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TrueCrypt cryptographic audit turns up little to fear

Glenn Fleishman | April 6, 2015
An independently created volume-encryption software project that shut down abruptly apparently has no lurking secrets, according to a new security audit.

After delays related to the project's shutdown, OCAP today released its long-awaited second audit phase, which looked more deeply at many aspect of TrueCrypt 7.1a, the penultimate release in 2012 that many people still rely on, and which was thought to be secure, even though it hadn't been proven. It's also important because of two projects that rely on the TrueCrypt codebase.

Ciphershed (alpha release) and VeraCrypt are "forked" releases, which expand and change the TrueCrypt format. Both support OS X. There remains some concern that TrueCrypt's software license doesn't allow these sort of forks, but these projects are proceeding nonetheless. (The anonymous developers would conceivably either have to uncloak or obtain counsel in order to pursue a copyright violation, and it's not crystal clear if they would prevail.)

The OCAP report found a few problems, none of them seemingly intentionally designed to allow unwanted access. The most severe is only an issue under Windows, and can be fixed relatively easily. The two descendant project say they've already fixed some problems they've found, and this audit should improve them even more.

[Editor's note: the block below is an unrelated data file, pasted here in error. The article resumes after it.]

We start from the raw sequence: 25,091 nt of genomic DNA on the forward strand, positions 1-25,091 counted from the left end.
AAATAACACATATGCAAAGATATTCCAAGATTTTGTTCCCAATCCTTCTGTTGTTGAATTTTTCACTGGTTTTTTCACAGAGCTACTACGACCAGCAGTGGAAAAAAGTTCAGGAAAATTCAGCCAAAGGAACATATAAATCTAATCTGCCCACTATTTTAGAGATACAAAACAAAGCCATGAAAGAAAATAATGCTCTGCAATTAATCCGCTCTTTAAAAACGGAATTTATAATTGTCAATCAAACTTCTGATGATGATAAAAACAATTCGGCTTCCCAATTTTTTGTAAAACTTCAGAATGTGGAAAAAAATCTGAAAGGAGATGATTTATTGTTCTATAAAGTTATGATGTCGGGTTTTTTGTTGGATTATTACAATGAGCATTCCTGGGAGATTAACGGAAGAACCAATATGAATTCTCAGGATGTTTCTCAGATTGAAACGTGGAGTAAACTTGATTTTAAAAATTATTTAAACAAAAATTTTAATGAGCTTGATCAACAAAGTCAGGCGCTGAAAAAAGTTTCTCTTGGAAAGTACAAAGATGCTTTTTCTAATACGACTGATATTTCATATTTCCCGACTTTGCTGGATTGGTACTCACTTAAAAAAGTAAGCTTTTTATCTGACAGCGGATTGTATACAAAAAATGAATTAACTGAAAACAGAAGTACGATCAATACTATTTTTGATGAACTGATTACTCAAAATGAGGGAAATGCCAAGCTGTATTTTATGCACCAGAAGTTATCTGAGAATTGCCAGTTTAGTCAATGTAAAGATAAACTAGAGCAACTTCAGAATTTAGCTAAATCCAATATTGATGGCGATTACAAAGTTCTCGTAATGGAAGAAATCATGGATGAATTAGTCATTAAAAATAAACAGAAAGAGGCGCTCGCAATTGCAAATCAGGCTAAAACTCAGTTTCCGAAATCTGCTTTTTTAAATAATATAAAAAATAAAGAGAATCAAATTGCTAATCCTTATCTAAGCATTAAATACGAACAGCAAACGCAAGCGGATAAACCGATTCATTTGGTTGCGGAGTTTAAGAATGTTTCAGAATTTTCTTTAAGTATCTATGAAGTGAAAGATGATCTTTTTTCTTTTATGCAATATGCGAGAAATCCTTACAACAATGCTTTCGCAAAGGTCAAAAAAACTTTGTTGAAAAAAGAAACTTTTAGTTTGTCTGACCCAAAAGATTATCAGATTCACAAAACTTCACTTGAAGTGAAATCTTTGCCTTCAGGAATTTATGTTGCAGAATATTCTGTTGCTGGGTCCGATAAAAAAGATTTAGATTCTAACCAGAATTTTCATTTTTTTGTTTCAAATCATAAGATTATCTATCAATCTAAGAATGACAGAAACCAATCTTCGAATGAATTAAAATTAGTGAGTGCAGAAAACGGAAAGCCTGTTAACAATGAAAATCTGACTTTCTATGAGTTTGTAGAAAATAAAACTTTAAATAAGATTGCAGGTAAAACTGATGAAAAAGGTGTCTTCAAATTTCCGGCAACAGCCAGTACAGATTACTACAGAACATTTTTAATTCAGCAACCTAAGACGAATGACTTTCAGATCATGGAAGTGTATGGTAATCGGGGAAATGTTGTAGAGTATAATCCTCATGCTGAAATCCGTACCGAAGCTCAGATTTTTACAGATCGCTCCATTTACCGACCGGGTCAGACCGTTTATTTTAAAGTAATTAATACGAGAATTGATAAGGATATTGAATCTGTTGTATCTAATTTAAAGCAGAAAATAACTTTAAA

The rest of the code

Without insinuating anything troubling about Apple, but rather understanding both the nature of government intrusion and gag orders, as well as remembering "gotofail," it's valid to ask questions about their code.

While Apple doesn't use the OpenSSL encryption library, we as iOS and OS X users are constantly connecting with servers and other software that does. Last year, the Heartbleed bug was discovered, a truly devastating security risk. Despite OpenSSL's extremely wide use and its collaborative, open-source approach, its code had become a poorly maintained mess over years despite a dedicated core of volunteers.

After Heartbleed, tech companies and foundations poured money into the project to allow it to hire and devote consistent programming time to improving it, and thousands of fixes have followed. Just a few days ago, the group sent out an alert in advance about a potential high-severity problem, which turned out to be obscure, but which they were able to find, patch, and release in a timely fashion. This is the direction one hopes things continue to go.

More recently, after Julia Angwin of ProPublica wrote about Werner Koch, the developer and maintainer of GNU Privacy Guard (GPG), which I've previously written about, he received grants and funding to continue his efforts at a sustainable and higher level. One guy was responsible, and lived sometimes on near-starvation wages, to keep a project of global utility going.

Apple could at a future point be unable to resist legally and comment publicly on changes required in their software and hardware. And it doesn't write bug-free code. No one does; no one can. Whatever internal procedures they have in-house, many eyes can improve on code, though there are plenty of times when critical flaws are introduced and unnoticed or remain in place for years or decades in other projects.

 

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